Back to the cloths. Maybe it’s just me, but I find the reusable cleaning clothes, on sale, a tad thin. They feel too light and flimsy. They don’t feel substantial enough to stand up to the elbow grease that’s sometimes needed.

Begone you congealed gunk, from last night’s feast.

In contrast, the knitted cloths are much easier to scrub with. They work better than towelling or a square of fabric. It is something to do with being knitted and chunky. My knuckles are safe and don’t feel like they’re in direct contact with the counters. Once I’ve finished cleaning, they are easy to clean. Ready to be used again.

Being cotton, they don’t shed microplastics every time they go in the washing machine, which is a plus. Cotton does have a down side in the environmental cost of producing it, but this cloth will long outlast its microfibre cousin. There is at least one brand of recycled cotton yarn, which I’d like to opt for next time, to cut down on the impact on the Earth’s resources. Small? Yes, but it counts.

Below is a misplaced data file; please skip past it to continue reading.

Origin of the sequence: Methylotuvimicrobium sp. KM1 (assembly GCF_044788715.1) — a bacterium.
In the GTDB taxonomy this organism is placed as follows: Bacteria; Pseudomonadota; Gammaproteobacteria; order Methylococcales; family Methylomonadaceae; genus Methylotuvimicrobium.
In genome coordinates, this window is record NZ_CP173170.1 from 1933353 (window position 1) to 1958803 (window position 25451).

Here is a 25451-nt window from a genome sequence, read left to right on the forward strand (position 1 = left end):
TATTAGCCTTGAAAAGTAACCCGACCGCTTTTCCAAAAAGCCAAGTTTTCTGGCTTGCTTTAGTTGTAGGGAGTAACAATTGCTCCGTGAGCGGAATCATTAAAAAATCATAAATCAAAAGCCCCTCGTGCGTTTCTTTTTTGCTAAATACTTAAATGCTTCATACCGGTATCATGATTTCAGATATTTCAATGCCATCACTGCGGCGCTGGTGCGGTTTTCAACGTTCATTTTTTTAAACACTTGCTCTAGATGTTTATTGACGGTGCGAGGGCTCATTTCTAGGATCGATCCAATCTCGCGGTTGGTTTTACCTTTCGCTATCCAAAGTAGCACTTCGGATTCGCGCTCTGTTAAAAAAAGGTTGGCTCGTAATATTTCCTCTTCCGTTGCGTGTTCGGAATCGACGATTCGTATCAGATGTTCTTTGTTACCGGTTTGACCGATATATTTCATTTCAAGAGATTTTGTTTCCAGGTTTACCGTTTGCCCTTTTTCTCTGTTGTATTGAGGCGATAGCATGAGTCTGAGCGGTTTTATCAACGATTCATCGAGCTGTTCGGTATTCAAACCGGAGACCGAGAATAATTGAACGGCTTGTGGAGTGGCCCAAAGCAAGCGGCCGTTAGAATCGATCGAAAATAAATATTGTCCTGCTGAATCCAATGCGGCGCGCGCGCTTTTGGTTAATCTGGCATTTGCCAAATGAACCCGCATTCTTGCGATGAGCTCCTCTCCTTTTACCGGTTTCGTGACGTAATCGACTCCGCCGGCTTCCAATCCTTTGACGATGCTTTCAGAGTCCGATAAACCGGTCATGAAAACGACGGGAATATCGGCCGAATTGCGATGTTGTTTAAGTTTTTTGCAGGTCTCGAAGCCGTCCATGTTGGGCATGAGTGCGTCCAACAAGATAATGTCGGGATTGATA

Also, I’m going to wait until the right ball of cotton yarn crosses my path, rather than dashing back to the craft shop. It is amazing how well this approach works, believe me. Someone else’s clutter. Alternatively, if the right fabric comes along, I will use it to make my own knitting yarn.

I like knitted dishcloths. I like knitting them too. It always gives a good buzz to finish something that is going to be useful. Not much more basic and functional than a cleaning cloth.

Have you ever knitted/crocheted dishcloths? Do you use them? Would you like to give it a try?

Linking up with Rosie’s October Going Green Linky

A Green and Rosie Life

 

September Yarn Along